Substituting high strength, low weight aluminium for more traditional materials in Class 8 truck and trailers can eliminate 1500 kilos from the vehicle weight, according to a new report released by Ricardo Inc. The study was commissioned by the Aluminum Association Inc.’s Aluminum Transportation Group to analyze the fuel efficiency impact of lightweighting Class 8 trucks and trailers. The study simulated different configurations of vehicles and payload conditions (i.e. unloaded, gross vehicle weight [GVW] and half-GVW load) for the major drive cycles that represent commercial transportation in the United States. Based on these findings, aluminium could yield annual savings of fuel and emissions in Class 8 trucks and trailers as high as 6,000 litres and 17.9 tons of CO2. When considering these results for the total United States fleet, approximately two million vehicles, the overall economic and environmental impact of weight savings may be 4 billion litres of diesel and 10 million tons of CO2 per year. Driven largely by payload considerations, aluminium has experienced more than 30 years of continual growth in commercial applications. Today, the average Class 8 vehicle uses over 450 kilos of aluminium; however, this new study confirms that by further reducing overall vehicle weight with aluminium, transporters can load their vehicles with an additional 6.5% of payload at gross vehicle weight (GVW). This equates to fewer trips and an “effective” fuel and emissions savings of 6.5% for equivalent average ton-mile freight efficiency

Die casting is a precision process that involves injecting molten metal under high pressure into a die, or mold, of a desired shape. Dies are usually constructed with long-lasting, quality steel. Upon solidification and cooling of the material, the design, which can support a range of complex geometries and intricate details, is ejected for quenching, machining or finishing.

From the creation of scale replica cars and airplanes to the durable mechanical parts housed in their real-life counterparts, die casting is one of the most cost-effective and versatile manufacturing processes in the world.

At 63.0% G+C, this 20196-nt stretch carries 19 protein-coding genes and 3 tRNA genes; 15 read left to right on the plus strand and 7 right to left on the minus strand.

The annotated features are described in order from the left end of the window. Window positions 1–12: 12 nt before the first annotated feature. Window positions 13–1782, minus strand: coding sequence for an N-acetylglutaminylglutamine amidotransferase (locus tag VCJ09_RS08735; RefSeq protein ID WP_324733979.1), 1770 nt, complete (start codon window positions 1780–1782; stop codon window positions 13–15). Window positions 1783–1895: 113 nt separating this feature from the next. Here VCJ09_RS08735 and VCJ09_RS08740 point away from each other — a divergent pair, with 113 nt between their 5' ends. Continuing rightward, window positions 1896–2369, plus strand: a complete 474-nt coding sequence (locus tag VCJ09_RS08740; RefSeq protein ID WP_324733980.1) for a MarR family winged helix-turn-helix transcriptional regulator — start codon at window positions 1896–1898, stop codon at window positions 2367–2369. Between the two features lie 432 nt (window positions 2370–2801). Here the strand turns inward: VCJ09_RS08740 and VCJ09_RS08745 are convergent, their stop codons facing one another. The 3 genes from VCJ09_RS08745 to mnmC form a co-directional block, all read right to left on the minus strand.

This process can be repeated again and again with incredible dimensional accuracy, making it one of the best ways for manufacturing a high volume of castings.

In addition, some castings are completely finished when they are ejected from the die, which can eliminate the need for machining and additional finishing work. By offering a high-speed production process, precision and high-quality castings, die casting has become a valuable manufacturing method since its invention in 1838.

One of the most important choices to make when setting out to die cast a design is determining the type of alloy best suited to its specific application. Aluminum, magnesium, zinc, and zinc-aluminum (ZA) are the most common types of metallic alloys used in the die casting process. Each alloy has its own physical and mechanical properties, which are important factors in determining the longevity, strength, and overall functionality of the finished product. Unlike copper or ferrous alloys, the most commonly used alloys have lower melting temperatures, which influences cast ability. The complexity of the part, the minimum wall thickness and the required precision of the part will also influence how castable it is.

Depending on the application of your design and the metal alloy used, there are several different methods of die casting which offer more flexibility in manufacturing. These include the hot chambercold chamber and squeeze casting processes.

Hot chamber die casting is ideal for metals with lower melting temperatures like zinc and magnesium, and cold chamber processes are used for metallic alloys like aluminum that have higher melting temperatures. Squeeze casting is a process that requires no gas entrapment and produces high-quality components.

Aluminum, magnesium, zinc and zinc-aluminum are the four most commonly used alloys in die casting processes worldwide. The design’s application, material density, tensile strength, yield strength, melting temperature and modulus of elasticity are all important factors in selecting the alloy best suited to your design needs.